According to Fredrickson’s Broaden and Build Theory, our experiences of positive emotions fuel growth and change, helping build resources like skills for identifying opportunities and bouncing back from adversity. For example, moments of joy and interest—both positive emotions—start the process of exploring, learning, and connecting. Obviously, we cannot do any of these if we are either sad or angry.

But what kind of positive emotions do we cultivate, that is the question.

Suppose there is an “experience vending machine” out there that for the rest of your life would give you any positive feelings at any time as you wish, would you take it?

After giving it much thought, actually, many people wouldn’t. Because it feels as if the machine only gives us shortcuts to happiness, just as drugs, sumptuous foods, and sexual pleasures do.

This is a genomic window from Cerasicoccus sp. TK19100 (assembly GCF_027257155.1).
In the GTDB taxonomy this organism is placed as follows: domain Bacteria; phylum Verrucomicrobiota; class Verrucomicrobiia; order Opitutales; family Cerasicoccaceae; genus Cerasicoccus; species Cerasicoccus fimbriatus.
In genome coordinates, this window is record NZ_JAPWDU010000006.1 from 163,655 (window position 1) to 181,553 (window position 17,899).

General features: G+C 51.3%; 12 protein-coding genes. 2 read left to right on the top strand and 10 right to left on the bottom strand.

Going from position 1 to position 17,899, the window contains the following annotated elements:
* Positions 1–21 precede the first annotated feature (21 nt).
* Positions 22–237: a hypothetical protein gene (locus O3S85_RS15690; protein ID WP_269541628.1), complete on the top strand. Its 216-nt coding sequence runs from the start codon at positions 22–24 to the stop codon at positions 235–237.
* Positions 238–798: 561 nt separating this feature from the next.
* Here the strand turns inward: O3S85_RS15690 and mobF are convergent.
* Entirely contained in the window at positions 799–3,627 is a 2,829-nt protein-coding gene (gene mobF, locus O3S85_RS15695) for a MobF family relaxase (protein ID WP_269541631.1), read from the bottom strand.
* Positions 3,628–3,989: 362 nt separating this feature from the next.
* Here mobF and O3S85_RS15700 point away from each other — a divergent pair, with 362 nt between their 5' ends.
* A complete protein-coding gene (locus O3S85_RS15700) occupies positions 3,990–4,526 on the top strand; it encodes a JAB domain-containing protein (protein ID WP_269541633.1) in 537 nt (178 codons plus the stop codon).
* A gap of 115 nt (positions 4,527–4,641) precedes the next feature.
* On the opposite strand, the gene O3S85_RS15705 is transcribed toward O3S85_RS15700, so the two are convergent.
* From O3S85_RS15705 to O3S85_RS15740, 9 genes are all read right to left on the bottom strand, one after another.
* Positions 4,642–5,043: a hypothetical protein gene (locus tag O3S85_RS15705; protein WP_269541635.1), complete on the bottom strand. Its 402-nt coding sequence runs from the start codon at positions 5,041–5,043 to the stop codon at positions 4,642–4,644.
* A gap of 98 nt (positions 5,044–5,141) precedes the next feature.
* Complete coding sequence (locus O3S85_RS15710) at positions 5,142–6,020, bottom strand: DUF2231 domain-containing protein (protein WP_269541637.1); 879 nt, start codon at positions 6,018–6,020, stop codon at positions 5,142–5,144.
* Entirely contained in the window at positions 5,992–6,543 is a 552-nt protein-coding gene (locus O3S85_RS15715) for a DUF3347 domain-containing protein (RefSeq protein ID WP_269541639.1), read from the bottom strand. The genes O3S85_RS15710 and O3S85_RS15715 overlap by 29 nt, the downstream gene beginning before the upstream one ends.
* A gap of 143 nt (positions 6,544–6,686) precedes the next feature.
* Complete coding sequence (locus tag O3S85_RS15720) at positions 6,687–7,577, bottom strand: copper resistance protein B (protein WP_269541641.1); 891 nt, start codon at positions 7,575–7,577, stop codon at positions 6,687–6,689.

Martin Seligman, the father of positive psychology, would say it is not just positive feelings we want—we want to be entitled to our positive feelings.

Case in point, in which of these fun instances would you feel genuinely happier? Picture A or B?

Of course, doing volunteer work will. The reason is not only because it is the more dignified choice, but helping other people allows us to make use of our personal resources and consequently own the positive feelings that come from this experience.

Seligman further advised that we can be entitled to these positive emotions by the exercise of our personal strengths and virtues—something we all have. We just have to figure out what they are.